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Orion portfolio slims down $26m

By Chris Hutching

Friday 19th May 2000

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Most of the buildings recently sold from AMP Asset Management's Orion portfolio went to individuals rather than commercial syndicators.

Sales and acquisitions manager Ian Pike said there was little discounting on the Auckland and Wellington properties and he described the demand for properties under $5 million as "relatively buoyant."

There were 18 properties placed on the market last October, mostly in Auckland and Wellington fringe locations.

Twelve of the properties have been sold for a combined $26 million to three "high net-worth individuals," according to Mr Pike.

Two of the remaining properties, Opus Hse, Hamilton, and Deloitte Hse in Oxford Tce, Christchurch, are still on the market. Mr Pike was in Christchurch mid-week to talk to Colliers Jardine agents about the marketing programme for the four-level Deloitte Hse, which attracts annual rentals of $462,025. The six-level Opus Hse enjoys annual rentals $390,367.

Another four properties will be retained by Ampam. Mr Pike said it would be incorrect to assume they were difficult properties to market. Ampam had certain conditions it wanted buyers to meet, such as including certain properties with others for a sale to proceed.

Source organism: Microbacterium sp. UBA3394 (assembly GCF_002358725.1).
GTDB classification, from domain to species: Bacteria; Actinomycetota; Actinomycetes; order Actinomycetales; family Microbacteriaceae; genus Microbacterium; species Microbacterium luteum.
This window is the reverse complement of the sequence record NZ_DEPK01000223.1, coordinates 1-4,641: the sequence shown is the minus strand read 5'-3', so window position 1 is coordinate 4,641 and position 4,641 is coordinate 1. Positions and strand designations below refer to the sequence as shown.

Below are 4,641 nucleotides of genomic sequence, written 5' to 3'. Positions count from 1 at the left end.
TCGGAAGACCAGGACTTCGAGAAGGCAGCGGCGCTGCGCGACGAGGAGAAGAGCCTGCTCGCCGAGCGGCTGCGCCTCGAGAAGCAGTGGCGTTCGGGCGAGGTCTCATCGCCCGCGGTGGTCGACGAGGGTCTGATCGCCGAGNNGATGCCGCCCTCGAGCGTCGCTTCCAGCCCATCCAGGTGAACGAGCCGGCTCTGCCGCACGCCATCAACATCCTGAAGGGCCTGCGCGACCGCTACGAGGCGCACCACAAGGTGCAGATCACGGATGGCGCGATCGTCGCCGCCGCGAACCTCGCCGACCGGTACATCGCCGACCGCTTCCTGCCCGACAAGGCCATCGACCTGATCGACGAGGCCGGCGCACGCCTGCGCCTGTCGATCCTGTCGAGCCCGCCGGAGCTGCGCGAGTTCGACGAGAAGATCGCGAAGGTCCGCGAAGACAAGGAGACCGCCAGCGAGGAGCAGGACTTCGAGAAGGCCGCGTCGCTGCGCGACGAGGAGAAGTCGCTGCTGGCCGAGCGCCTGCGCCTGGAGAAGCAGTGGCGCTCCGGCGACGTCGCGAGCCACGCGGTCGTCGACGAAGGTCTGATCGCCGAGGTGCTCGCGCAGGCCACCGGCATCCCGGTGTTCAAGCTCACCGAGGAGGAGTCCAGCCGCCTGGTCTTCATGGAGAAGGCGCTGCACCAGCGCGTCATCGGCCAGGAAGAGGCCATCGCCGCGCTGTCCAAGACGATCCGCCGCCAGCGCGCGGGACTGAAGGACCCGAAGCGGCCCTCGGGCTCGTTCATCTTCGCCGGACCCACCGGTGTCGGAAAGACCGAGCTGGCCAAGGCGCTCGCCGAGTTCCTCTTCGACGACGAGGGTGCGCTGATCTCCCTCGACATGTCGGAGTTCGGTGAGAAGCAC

The four properties include the Truckstops property at Vesty Dr in Mt Wellington; the 13-storey Radio NZ Hse near Parliament Buildings, Wellington, with rentals of $1.2 million; the six-level Saturn Hse at Petone, Wellington, with rentals of $327,862; and Origination Hse in Ponsonby Rd, Auckland, where the annual rental income is $226,200. Mr Pike said the money raised from the sale of the other properties would be spent on property projects such as the Botany town centre in East Auckland and new ventures in Wellington.

The Orion portfolio presents Ampam with challenges because syndications have gone out of favour recently and the relatively lower price levels of the properties being marketed meant they would be best suited to private investors.

Some investors looked askance at a request from Ampam for a non-refundable fee from prospective buyers before they would be permitted to carry due diligence on the portfolio. But the fee was designed to weed out people who were simply curious, according to Mr Pike. Ampam is New Zealand's largest property investment management company, managing a total property portfolio of $1.4 billion.

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